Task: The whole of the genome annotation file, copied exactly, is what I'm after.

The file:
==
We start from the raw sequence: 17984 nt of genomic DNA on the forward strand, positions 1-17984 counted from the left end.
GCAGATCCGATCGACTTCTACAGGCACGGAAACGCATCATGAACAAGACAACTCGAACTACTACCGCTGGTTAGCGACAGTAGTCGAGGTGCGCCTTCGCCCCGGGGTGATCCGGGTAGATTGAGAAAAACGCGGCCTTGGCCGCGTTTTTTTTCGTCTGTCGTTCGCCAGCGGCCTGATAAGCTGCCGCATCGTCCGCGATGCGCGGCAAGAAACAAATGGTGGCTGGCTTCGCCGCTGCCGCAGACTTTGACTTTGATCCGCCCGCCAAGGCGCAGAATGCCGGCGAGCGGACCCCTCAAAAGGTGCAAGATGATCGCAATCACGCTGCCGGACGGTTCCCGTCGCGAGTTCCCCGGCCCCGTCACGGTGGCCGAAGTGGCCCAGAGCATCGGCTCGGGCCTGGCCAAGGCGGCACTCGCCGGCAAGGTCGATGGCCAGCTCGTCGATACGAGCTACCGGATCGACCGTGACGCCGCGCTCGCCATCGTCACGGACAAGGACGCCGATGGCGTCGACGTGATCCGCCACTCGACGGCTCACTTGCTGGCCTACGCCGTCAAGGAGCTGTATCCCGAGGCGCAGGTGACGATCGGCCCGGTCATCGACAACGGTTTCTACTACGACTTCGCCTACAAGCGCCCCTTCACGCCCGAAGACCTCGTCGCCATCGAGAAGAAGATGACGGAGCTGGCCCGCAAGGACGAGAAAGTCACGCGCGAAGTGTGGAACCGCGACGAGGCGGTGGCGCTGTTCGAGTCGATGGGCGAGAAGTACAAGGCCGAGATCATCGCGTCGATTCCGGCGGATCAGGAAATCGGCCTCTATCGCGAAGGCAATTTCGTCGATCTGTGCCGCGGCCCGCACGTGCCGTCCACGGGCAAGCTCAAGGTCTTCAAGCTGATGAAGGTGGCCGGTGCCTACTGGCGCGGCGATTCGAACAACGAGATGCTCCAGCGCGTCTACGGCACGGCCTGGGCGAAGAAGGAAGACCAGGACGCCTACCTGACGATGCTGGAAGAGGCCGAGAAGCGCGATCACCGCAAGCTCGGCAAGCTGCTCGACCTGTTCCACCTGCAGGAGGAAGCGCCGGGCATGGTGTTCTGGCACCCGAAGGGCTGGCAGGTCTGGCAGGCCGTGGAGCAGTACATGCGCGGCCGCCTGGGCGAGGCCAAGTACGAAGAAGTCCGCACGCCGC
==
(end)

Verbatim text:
We start from the raw sequence: 17984 nt of genomic DNA on the forward strand, positions 1-17984 counted from the left end.
GCAGATCCGATCGACTTCTACAGGCACGGAAACGCATCATGAACAAGACAACTCGAACTACTACCGCTGGTTAGCGACAGTAGTCGAGGTGCGCCTTCGCCCCGGGGTGATCCGGGTAGATTGAGAAAAACGCGGCCTTGGCCGCGTTTTTTTTCGTCTGTCGTTCGCCAGCGGCCTGATAAGCTGCCGCATCGTCCGCGATGCGCGGCAAGAAACAAATGGTGGCTGGCTTCGCCGCTGCCGCAGACTTTGACTTTGATCCGCCCGCCAAGGCGCAGAATGCCGGCGAGCGGACCCCTCAAAAGGTGCAAGATGATCGCAATCACGCTGCCGGACGGTTCCCGTCGCGAGTTCCCCGGCCCCGTCACGGTGGCCGAAGTGGCCCAGAGCATCGGCTCGGGCCTGGCCAAGGCGGCACTCGCCGGCAAGGTCGATGGCCAGCTCGTCGATACGAGCTACCGGATCGACCGTGACGCCGCGCTCGCCATCGTCACGGACAAGGACGCCGATGGCGTCGACGTGATCCGCCACTCGACGGCTCACTTGCTGGCCTACGCCGTCAAGGAGCTGTATCCCGAGGCGCAGGTGACGATCGGCCCGGTCATCGACAACGGTTTCTACTACGACTTCGCCTACAAGCGCCCCTTCACGCCCGAAGACCTCGTCGCCATCGAGAAGAAGATGACGGAGCTGGCCCGCAAGGACGAGAAAGTCACGCGCGAAGTGTGGAACCGCGACGAGGCGGTGGCGCTGTTCGAGTCGATGGGCGAGAAGTACAAGGCCGAGATCATCGCGTCGATTCCGGCGGATCAGGAAATCGGCCTCTATCGCGAAGGCAATTTCGTCGATCTGTGCCGCGGCCCGCACGTGCCGTCCACGGGCAAGCTCAAGGTCTTCAAGCTGATGAAGGTGGCCGGTGCCTACTGGCGCGGCGATTCGAACAACGAGATGCTCCAGCGCGTCTACGGCACGGCCTGGGCGAAGAAGGAAGACCAGGACGCCTACCTGACGATGCTGGAAGAGGCCGAGAAGCGCGATCACCGCAAGCTCGGCAAGCTGCTCGACCTGTTCCACCTGCAGGAGGAAGCGCCGGGCATGGTGTTCTGGCACCCGAAGGGCTGGCAGGTCTGGCAGGCCGTGGAGCAGTACATGCGCGGCCGCCTGGGCGAGGCCAAGTACGAAGAAGTCCGCACGCCGC